Beaver Harbour was settled in 1783 by a group of Loyalists who fled the United States at the close of the Revolutionary War. By June 4, 1785, when the town was incorporated, there were 800 residents. A great fire in 1790 destroyed all but one home in the town, causing many of the original settlers to relocate elsewhere, but Beaver Harbour was slowly rebuilt over the ensuing years.
(Photo Courtesy Canadian Coast Guard)
Parliament appropriated funds for a lighthouse at Beaver Harbour, Charlotte County in 1874, and a site on Drews Head, just south of the harbour, was selected that fall and eventually purchased from Lewis Holmes at a cost of $100. Messrs. W. B. Deacon and John Ward of Shediac built the lighthouse, which consisted of a square, wooden tower, attached to a dwelling, under a contract for $1,650.
Ezra Munro was appointed the first keeper of Drews Head Lighthouse at an annual salary of $250, and he made the inaugural lighting of the tower’s lamps on January 15, 1876. The lighthouse tower measured thirty-six feet high from base to vane, and its fixed white light was exhibited at a height of forty-five feet above high water. The Lighthouse Point lighthouse served to guide vessels into Beaver Harbour, which was frequently resorted to as a harbour of refuge.
John H. Harding, the agent for the Department of Marine at Saint John, visited Drews Head on August 31, 1876 and reported that he was both surprised and pleased to see the improvements that had been carried out since the lighthouse was built. Keeper Munro, aided by his family, had cleared the property and built a small wharf for landing supplies. Though described as “a man of weakly constitution,” Keeper Munro was credited for being “very attentive to his work, and desirous of discharging his duties to the best of his ability.” In 1877, Ezra Munro requested a raise of $100 as even with the most rigid economy he was unable to maintain his large family and did not want to become “pecuniarily embarrassed.”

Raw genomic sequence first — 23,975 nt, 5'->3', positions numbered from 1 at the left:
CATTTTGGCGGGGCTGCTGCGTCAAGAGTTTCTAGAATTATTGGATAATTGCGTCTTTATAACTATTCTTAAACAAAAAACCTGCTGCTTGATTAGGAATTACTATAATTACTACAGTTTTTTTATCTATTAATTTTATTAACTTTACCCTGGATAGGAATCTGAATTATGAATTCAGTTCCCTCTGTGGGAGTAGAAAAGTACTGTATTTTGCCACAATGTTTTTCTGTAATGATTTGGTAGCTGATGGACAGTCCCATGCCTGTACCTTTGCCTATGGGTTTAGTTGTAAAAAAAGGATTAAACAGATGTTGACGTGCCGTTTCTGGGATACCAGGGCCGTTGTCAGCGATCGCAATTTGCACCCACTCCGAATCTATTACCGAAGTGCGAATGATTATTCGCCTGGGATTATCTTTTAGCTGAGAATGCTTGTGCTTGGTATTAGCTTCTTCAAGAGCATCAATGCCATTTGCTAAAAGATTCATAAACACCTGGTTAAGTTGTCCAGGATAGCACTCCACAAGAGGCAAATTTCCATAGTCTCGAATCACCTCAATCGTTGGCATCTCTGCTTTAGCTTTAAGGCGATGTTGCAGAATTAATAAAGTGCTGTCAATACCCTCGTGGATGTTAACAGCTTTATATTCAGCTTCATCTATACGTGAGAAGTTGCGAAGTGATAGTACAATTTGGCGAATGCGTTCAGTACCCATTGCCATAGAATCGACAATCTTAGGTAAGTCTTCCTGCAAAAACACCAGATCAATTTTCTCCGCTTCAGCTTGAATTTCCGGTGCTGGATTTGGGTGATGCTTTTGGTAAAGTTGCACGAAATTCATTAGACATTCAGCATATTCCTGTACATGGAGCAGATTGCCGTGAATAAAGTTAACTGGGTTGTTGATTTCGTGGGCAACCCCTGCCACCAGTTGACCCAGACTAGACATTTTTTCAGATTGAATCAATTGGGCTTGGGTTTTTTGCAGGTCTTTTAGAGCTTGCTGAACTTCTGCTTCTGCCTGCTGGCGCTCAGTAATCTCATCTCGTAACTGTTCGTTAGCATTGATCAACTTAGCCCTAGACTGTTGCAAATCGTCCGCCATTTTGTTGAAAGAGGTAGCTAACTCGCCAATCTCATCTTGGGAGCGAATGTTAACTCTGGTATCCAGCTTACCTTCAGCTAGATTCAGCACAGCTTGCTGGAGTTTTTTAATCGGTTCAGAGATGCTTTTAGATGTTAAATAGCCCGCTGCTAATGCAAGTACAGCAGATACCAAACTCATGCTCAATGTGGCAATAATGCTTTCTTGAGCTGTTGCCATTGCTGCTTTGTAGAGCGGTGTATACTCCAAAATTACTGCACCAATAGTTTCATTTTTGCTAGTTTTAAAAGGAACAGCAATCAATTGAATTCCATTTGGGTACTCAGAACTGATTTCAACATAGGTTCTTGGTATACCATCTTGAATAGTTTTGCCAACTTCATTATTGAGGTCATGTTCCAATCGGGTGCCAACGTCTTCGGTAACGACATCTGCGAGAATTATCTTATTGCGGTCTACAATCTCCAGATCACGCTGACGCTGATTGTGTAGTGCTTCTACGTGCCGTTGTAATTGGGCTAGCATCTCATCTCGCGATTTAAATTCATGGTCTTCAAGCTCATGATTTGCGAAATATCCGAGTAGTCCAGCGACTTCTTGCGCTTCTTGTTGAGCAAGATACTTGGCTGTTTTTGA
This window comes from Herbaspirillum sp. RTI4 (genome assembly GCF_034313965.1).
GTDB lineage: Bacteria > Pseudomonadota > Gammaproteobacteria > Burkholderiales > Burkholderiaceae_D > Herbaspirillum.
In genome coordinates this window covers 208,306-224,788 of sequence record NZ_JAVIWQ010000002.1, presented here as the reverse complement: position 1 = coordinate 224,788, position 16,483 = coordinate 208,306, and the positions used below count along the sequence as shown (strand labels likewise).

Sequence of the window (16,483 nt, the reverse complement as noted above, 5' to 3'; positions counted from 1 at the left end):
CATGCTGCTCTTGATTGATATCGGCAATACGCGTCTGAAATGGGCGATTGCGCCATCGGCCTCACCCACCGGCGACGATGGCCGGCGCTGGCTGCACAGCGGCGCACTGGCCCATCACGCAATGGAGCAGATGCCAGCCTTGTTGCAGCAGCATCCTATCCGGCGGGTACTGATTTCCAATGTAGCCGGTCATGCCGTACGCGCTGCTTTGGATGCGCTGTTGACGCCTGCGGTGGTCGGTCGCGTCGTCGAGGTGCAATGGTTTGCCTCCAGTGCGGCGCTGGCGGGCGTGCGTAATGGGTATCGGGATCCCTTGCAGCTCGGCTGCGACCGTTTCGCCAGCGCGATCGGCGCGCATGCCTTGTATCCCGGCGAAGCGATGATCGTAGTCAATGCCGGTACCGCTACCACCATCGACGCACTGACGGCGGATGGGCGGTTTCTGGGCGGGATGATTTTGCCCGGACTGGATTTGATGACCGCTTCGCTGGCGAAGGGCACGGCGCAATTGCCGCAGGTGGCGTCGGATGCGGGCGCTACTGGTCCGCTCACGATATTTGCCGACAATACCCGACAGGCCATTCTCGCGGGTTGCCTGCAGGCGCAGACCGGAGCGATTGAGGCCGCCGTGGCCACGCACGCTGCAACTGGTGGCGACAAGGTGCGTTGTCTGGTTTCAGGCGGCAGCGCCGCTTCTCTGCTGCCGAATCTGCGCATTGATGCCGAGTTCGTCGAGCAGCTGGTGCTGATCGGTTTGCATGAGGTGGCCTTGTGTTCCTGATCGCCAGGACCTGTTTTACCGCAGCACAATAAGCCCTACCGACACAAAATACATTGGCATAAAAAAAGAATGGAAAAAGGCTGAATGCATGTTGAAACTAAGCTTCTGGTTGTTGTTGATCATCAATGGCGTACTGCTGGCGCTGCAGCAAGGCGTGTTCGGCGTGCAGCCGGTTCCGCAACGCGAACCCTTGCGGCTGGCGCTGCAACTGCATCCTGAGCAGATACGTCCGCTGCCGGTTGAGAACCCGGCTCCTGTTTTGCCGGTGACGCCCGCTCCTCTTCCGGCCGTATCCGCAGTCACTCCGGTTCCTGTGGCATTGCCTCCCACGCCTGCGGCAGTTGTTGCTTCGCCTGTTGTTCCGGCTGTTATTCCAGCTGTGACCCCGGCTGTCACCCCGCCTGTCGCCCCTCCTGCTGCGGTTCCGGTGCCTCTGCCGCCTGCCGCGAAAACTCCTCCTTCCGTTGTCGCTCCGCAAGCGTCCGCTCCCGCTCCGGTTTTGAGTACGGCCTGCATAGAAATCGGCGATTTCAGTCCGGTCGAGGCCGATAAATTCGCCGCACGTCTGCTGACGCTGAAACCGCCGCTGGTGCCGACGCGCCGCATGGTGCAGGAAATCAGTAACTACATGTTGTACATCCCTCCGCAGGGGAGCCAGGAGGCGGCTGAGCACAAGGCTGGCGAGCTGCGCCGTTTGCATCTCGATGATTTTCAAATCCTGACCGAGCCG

In 1882, Ezra Munro exchanged assignments with Edward Dukes Snell, who was keeper of the Southwest Wolf Island Lighthouse. In doing so, Munro’s salary was increased to $500, which should have been sufficient to support his family. Keeper Snell served at Drews Head for nearly ten years until his unexpected passing in February of 1892. Born in England, Snell served on a British man-of-war before settling in New Brunswick and working as a pilot out of St. Andrews for several years. After his time as a pilot, he started his career as a keeper at Southwest Wolf Island. In his obituary, Edward Snell was remembered as “a splendid specimen of physical manhood – a typical ‘old sea dog’.”
David Eldridge was paid $30 in 1892 for making sixty-three rods (300 metres) of road from the lighthouse to the public road. In 1900, a hand foghorn was supplied to Keeper John C. Conley to be used whenever the fog signals of vessels in the vicinity of the stations were heard. A seventh-order lens and lamp were substituted for the antiquated lamps and reflectors in 1905. The new lamp burned petroleum vapour under an incandescent mantle to produce a fixed white light that could be seen ten miles. In 1915, a fourth-order lamp was installed in the lantern room.
The original combination dwelling and tower served until the late 1960s, when it was replaced by a skeletal tower. The present fiberglass tower dates from 1984.
Until recent years, this lighthouse was known as Drew’s Head; now, it has the appropriate but non-distinct designation of Lighthouse Point. Click here for information on more New Brunswick lighthouses.
This post has already been read 4243 times!